More competition

Where Visual Studio SharePoint Developers were raking in the bucks in 2007 and 2010 world…I believe this shift to the App Model will definitely make the market more competitive. As people with HTML5/JavaScript, ASP.NET MVC, LAMP etc. skills will now be able to build remote-hosted web applications and build a very simple app package to point to this that can be submitted to the marketplace. The only learning curve for them is going to be the SharePoint client-side object model and some understanding of the building blocks available to them in the app subsite such as Lists/Libraries and everything that comes with that. This won’t happen instantly, but I used to work at a very strong .NET house that loathed SharePoint, and can now see them happily building EVERYTHING in the remote web application with very little integration and getting it in the marketplace.

Wrap Up

So as a Visual Studio SharePoint Developer writing on server-side SharePoint object managed code…personally I think you have no choice but to get your teeth into JavaScript/HTML5 and the SharePoint Client-Side Object Model if you haven’t already. This new wave will certainly put pressure on you, I don’t see EPG customers jumping to Multi-Tenant environments straight away but you can certainly bet in the next two years it’ll start to happen and the server-side object model won’t be an answer.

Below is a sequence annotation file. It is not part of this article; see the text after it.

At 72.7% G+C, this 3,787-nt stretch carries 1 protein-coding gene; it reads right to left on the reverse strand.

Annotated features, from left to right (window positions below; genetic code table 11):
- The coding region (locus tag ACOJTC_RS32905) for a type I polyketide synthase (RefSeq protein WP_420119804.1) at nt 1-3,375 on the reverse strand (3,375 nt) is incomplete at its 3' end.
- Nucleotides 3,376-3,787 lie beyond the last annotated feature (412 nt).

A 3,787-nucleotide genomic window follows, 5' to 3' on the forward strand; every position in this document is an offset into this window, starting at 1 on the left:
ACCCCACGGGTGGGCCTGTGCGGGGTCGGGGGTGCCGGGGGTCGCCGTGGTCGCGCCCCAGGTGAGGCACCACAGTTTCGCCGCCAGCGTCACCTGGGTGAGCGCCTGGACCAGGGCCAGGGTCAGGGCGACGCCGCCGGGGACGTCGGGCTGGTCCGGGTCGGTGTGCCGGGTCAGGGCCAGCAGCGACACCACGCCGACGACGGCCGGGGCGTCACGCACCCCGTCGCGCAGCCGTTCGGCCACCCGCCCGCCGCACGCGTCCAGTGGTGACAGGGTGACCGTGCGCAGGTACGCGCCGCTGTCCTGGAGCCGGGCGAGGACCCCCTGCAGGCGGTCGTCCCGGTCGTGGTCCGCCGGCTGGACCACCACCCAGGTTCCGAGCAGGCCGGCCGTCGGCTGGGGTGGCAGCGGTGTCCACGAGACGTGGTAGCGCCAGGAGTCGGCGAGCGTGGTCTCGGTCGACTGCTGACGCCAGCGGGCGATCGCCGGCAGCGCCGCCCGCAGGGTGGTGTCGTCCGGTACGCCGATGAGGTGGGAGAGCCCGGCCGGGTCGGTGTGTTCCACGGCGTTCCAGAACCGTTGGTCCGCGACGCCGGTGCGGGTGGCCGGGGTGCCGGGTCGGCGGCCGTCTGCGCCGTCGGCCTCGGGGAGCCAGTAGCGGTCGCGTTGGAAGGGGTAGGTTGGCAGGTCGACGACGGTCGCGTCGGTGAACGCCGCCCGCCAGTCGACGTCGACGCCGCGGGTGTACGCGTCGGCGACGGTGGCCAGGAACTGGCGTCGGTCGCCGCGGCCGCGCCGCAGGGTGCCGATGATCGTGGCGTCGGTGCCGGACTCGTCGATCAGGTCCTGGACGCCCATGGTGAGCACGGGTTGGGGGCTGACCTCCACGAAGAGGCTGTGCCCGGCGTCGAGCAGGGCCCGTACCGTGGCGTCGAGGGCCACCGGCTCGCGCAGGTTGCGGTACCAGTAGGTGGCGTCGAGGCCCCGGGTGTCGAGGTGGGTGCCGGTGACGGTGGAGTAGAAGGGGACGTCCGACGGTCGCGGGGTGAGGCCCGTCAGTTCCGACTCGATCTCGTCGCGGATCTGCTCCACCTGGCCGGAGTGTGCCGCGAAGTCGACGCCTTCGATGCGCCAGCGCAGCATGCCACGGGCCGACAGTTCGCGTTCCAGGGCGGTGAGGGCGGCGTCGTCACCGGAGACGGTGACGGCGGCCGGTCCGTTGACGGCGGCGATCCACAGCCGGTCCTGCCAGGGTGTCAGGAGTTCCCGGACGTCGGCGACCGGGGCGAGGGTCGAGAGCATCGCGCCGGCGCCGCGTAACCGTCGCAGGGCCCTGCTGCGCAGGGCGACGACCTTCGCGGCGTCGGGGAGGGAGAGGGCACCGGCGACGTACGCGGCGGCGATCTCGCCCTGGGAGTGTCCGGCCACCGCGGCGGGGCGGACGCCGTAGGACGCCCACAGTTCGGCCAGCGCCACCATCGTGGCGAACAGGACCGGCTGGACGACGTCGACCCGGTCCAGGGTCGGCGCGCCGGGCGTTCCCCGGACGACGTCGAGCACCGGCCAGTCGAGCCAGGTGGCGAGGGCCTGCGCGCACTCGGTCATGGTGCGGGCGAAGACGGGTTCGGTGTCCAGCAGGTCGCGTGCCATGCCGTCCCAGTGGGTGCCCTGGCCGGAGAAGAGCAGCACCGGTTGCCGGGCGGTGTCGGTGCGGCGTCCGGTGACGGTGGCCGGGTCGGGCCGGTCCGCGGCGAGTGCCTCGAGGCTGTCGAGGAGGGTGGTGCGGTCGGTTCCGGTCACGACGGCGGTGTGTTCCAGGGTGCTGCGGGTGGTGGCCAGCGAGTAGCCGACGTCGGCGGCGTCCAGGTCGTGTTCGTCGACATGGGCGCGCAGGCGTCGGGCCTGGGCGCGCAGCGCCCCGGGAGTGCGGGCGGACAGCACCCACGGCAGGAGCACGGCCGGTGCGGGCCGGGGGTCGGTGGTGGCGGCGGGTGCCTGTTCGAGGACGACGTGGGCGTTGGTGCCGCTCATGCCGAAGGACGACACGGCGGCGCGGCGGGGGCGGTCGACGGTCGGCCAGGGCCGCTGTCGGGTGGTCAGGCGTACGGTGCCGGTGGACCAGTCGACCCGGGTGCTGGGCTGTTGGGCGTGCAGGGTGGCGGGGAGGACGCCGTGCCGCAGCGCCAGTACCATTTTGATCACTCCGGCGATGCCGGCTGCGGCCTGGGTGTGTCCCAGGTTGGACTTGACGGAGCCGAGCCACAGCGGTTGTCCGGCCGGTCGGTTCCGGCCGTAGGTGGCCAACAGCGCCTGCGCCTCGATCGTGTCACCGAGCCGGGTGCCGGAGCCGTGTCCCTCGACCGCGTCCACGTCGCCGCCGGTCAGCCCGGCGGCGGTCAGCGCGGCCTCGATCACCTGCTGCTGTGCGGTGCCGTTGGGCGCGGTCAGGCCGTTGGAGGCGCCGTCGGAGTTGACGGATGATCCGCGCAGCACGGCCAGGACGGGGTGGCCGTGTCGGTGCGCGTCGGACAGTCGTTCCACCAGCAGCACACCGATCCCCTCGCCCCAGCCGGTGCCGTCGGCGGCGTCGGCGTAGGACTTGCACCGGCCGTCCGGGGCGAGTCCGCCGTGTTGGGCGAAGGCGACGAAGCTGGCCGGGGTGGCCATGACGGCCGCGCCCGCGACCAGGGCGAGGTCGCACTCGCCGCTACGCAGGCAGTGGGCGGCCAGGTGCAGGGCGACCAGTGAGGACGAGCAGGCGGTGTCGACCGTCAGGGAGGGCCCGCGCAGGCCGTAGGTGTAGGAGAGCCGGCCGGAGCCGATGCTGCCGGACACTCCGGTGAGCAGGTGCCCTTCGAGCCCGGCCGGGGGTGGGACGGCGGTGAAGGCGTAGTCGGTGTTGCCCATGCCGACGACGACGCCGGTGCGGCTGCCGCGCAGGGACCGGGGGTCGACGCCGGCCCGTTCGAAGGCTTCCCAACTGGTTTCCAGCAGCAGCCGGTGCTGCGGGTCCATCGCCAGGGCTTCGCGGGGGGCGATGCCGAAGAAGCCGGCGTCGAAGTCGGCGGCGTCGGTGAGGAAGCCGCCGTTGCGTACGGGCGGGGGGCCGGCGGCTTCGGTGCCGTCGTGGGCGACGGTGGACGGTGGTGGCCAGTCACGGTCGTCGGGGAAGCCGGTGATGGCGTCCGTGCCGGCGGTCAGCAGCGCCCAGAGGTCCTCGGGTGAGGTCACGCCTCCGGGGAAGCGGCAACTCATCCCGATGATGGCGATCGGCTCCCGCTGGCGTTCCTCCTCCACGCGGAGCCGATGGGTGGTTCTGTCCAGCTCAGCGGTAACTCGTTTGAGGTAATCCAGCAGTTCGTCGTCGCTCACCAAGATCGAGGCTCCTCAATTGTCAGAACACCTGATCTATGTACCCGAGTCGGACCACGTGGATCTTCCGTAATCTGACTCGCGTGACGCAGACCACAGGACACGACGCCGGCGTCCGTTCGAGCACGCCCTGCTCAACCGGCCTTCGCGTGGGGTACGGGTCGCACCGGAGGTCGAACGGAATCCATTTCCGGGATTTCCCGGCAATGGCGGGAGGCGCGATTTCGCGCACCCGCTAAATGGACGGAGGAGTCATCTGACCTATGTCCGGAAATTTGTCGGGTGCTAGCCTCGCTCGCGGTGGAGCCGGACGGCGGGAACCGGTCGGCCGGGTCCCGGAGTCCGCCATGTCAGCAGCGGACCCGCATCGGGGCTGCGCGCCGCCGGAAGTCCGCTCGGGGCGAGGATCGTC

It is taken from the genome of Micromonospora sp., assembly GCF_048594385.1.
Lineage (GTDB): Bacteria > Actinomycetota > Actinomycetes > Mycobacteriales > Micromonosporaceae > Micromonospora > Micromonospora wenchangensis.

Please make sure you check out my social bookmarks on all things SharePoint 2013 and development and if that’s too much, try my 5 star rated posts sub set.

Categories: SPF 2013; Visual Studio; dev

Comments

Louis

Opening up to standards

Great article Jeremy I think there are many interesting bets in the move towards a rich-client/service backend architecture with SP2013. It should make it easier for ISVs to penetrate enterprise farms if their app model implicitly requires less trust (no server-side code); It makes SharePoint's role as an application platform more versatile since you can now completely detach the UI from the data; As you point out it opens up development to a whole new group of web developers; It should speed up prototyping for sure with powerful frameworks like KnockoutJS. Farm solutions are certainly not dead yet, it will be a couple of years before SP2013 is widespread. But everything on the web is going the way of the cloud and remote-hosted apps, so why not get a good start right now! Can't wait to have more time to play with it!

Posted 01-Aug-2012 by Louis